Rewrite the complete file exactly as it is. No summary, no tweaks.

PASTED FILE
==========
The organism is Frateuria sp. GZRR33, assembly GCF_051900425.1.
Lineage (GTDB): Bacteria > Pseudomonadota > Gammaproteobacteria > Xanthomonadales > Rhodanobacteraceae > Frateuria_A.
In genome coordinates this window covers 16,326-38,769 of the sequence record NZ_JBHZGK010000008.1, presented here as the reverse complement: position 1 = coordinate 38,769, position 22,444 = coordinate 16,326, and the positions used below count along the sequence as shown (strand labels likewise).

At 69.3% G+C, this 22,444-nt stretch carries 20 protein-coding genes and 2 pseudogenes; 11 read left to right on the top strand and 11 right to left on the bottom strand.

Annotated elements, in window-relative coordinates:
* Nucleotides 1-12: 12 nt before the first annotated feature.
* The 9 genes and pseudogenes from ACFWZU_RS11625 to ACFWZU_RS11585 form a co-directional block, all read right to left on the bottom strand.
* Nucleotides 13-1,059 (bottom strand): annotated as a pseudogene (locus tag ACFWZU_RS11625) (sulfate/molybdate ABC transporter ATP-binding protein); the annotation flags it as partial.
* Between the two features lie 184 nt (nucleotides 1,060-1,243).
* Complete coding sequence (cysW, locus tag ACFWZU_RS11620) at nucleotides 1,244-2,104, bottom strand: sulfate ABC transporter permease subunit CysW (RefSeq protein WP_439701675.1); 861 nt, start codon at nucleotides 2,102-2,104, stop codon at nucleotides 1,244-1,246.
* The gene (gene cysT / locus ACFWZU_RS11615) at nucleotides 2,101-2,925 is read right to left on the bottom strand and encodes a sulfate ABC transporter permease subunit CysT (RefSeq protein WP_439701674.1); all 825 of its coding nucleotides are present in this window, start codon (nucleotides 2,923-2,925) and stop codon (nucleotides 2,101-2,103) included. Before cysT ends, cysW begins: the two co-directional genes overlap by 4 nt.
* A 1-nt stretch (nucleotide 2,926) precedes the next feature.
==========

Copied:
The organism is Frateuria sp. GZRR33, assembly GCF_051900425.1.
Lineage (GTDB): Bacteria > Pseudomonadota > Gammaproteobacteria > Xanthomonadales > Rhodanobacteraceae > Frateuria_A.
In genome coordinates this window covers 16,326-38,769 of the sequence record NZ_JBHZGK010000008.1, presented here as the reverse complement: position 1 = coordinate 38,769, position 22,444 = coordinate 16,326, and the positions used below count along the sequence as shown (strand labels likewise).

At 69.3% G+C, this 22,444-nt stretch carries 20 protein-coding genes and 2 pseudogenes; 11 read left to right on the top strand and 11 right to left on the bottom strand.

Annotated elements, in window-relative coordinates:
* Nucleotides 1-12: 12 nt before the first annotated feature.
* The 9 genes and pseudogenes from ACFWZU_RS11625 to ACFWZU_RS11585 form a co-directional block, all read right to left on the bottom strand.
* Nucleotides 13-1,059 (bottom strand): annotated as a pseudogene (locus tag ACFWZU_RS11625) (sulfate/molybdate ABC transporter ATP-binding protein); the annotation flags it as partial.
* Between the two features lie 184 nt (nucleotides 1,060-1,243).
* Complete coding sequence (cysW, locus tag ACFWZU_RS11620) at nucleotides 1,244-2,104, bottom strand: sulfate ABC transporter permease subunit CysW (RefSeq protein WP_439701675.1); 861 nt, start codon at nucleotides 2,102-2,104, stop codon at nucleotides 1,244-1,246.
* The gene (gene cysT / locus ACFWZU_RS11615) at nucleotides 2,101-2,925 is read right to left on the bottom strand and encodes a sulfate ABC transporter permease subunit CysT (RefSeq protein WP_439701674.1); all 825 of its coding nucleotides are present in this window, start codon (nucleotides 2,923-2,925) and stop codon (nucleotides 2,101-2,103) included. Before cysT ends, cysW begins: the two co-directional genes overlap by 4 nt.
* A 1-nt stretch (nucleotide 2,926) precedes the next feature.